The district is funded by ad valorem taxes, contributions from Friends of the Library and a foundation and its budget this year is just over $36.5 million, Livingston said.
Moving forward, the district has several plans on the horizon that include adding new printer pay stations so patrons can pay with credit cards and enable wireless printing from mobile devices and laptops, Livingston said.
“We hope to roll this technology out districtwide by the end of the calendar year,” Livingston said. “Going into the next year, we’re also focused on transforming our communication with patrons - building stronger connections with each library customer. With this goal in mind, we are working on our first email newsletter for patrons and creating a library app. A launch date has not been set for either project, but we are eager to introduce these digital tools.”
With the addition of the Cone Park and Library Partnership branches, the district has increased its presence in East Gainesville during the past decade, Livingston said. At the Cone Park branch, patrons of all ages use the computers and free Wi-Fi. Adults use computers for everything from applying for jobs to watching their favorite video clips online and children also like to use the branch’s computers to play games, Livingston said.
At Library Partnership, computers are also a major draw. Library staff helps adults as needed with technology questions and provide one-on-one scheduled computer instruction three days a week.
“One-on-one homework help is offered two days a week by appointment and will be increased to three days a week. Our proximity to seven schools makes the branch a natural location to provide homework assistance to children in need,” Livingston said.
Library Partnership’s original location opened in 2009 at 1120 NE 16th Ave. as the first library/resource center model in the country. The branch moved to its current location at 912 NE 16th Ave. last fall. The Library District collaborated with Partnership for Strong Families, the Department of Children and Families and the Casey Family Foundation to pioneer the library/center resource center model in order to holistically address needs of East Gainesville residents, Livingston said.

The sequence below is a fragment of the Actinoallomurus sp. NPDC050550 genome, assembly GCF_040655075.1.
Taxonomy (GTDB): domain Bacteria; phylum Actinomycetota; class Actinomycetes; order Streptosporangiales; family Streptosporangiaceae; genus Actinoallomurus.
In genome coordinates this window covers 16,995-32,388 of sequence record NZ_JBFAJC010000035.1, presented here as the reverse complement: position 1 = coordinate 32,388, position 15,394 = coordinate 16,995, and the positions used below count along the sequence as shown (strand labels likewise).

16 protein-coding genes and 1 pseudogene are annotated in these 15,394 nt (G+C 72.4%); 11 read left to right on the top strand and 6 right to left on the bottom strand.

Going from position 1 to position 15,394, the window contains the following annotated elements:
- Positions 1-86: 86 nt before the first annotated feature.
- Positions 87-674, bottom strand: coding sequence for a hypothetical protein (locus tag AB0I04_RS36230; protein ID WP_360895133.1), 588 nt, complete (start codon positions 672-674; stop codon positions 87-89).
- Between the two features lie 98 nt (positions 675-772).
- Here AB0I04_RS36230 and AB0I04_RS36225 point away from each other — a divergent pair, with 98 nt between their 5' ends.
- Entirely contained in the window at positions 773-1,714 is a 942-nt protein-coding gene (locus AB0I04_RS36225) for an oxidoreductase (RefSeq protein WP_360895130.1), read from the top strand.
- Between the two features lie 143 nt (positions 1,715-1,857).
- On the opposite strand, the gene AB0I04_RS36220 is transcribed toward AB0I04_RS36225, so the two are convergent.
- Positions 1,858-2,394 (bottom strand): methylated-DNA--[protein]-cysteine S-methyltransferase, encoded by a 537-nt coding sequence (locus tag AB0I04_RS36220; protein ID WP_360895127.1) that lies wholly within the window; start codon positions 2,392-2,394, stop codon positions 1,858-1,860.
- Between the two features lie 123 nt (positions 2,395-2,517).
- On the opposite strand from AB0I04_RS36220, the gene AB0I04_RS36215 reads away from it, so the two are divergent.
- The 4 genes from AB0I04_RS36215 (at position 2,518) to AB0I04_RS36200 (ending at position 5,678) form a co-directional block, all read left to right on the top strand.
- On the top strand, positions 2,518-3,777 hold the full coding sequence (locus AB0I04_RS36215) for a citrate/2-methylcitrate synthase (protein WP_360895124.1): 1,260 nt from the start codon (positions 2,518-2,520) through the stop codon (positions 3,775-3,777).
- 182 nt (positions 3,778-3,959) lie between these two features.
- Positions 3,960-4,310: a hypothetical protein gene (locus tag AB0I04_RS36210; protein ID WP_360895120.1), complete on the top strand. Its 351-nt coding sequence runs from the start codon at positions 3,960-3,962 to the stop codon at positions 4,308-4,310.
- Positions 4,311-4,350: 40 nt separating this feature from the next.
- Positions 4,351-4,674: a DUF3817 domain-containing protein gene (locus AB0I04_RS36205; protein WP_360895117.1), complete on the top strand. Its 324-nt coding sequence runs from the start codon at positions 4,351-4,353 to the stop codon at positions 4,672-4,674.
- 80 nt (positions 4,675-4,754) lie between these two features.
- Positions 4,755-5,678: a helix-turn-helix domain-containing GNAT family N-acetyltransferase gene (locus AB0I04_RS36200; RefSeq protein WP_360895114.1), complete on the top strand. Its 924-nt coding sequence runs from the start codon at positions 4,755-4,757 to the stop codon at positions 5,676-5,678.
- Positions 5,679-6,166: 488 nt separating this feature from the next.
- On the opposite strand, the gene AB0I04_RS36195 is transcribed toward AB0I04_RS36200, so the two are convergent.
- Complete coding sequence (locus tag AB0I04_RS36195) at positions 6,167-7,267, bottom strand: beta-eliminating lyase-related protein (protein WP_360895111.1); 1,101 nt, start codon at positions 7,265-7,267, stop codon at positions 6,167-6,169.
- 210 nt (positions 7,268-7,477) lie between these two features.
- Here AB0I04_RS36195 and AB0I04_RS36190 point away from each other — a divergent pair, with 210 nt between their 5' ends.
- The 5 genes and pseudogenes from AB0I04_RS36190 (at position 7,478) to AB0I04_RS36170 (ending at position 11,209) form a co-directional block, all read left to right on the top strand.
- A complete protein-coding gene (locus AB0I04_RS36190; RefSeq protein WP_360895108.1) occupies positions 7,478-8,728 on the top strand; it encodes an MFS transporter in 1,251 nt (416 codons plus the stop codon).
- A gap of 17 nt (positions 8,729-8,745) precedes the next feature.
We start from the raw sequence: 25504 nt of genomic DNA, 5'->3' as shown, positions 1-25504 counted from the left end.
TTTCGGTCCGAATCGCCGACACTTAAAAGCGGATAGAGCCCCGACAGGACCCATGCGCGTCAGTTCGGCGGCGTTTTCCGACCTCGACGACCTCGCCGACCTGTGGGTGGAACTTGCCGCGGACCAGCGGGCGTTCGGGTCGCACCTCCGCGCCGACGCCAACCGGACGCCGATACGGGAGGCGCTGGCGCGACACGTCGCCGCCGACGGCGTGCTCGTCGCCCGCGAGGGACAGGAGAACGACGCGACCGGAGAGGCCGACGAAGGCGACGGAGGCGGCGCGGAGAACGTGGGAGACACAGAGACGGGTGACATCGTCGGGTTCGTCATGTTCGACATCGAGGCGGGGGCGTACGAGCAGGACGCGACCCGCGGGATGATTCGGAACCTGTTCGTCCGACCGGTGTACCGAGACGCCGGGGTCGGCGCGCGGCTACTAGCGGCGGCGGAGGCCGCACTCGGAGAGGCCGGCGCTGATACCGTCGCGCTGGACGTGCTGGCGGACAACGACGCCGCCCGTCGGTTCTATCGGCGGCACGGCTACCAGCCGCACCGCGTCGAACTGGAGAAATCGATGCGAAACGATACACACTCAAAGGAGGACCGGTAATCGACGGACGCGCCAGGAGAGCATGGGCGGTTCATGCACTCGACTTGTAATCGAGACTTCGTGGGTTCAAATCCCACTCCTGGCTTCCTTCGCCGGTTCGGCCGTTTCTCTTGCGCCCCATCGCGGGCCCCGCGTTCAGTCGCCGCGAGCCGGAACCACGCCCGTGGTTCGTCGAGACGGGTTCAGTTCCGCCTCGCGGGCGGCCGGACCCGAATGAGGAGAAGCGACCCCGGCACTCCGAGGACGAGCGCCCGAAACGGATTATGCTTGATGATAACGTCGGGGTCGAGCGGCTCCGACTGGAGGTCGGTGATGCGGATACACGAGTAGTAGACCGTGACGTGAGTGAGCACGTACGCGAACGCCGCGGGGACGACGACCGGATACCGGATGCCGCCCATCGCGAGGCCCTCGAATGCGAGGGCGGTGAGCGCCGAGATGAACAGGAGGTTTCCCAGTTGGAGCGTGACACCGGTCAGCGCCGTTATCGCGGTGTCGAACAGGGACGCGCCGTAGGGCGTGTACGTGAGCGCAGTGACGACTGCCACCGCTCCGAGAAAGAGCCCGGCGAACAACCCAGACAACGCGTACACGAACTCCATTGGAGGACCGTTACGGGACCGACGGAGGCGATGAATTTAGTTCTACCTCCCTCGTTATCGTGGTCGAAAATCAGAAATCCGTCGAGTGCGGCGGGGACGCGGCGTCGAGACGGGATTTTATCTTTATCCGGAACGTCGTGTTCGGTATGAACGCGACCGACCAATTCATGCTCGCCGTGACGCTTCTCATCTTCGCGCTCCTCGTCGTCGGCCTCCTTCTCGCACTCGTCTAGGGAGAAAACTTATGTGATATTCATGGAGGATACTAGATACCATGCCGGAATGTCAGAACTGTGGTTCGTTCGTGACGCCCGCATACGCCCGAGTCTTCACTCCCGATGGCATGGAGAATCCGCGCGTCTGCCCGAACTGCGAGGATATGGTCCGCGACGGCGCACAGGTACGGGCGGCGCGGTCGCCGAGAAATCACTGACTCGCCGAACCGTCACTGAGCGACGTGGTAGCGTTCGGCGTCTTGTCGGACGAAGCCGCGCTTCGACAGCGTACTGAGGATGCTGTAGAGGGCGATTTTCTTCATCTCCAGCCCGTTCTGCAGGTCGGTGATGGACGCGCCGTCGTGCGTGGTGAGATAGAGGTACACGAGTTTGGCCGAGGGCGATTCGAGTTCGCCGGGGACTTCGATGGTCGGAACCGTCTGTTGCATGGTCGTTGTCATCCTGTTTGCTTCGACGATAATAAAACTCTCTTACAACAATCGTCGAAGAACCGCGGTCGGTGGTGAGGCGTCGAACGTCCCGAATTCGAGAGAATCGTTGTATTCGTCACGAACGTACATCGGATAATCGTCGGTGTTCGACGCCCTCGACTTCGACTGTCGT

The Cone Park branch opened on Nov. 10, 2011, at 2841 E. University Ave. in a temporary modular space. The permanent location opened in December 2013. The branch features computer work stations, a snuggle-up center, teen space, quiet reading room and meeting room. The Cone Park branch also has a resource center run by Partnership for Strong Families.
“These branches were built to serve the East Gainesville community with library resources, as well as provide access to critical social services through Partnership for Strong Families,” Livingston said. “As evidenced by the popularity of our computers at both branches and the recording studio at the Library Partnership branch, these locations are helping bridge the community’s digital divide through access to technology.”
Services and resources provided by the library are aimed at serving the needs of the entire community, Livingston said.
“Whatever your interest or age, there’s a free program at the library to entertain and inspire you,” Livingston said. “We also offer meeting spaces free of charge, from small study rooms to large meeting rooms. Community members can reserve these spaces online, over the phone or in person.”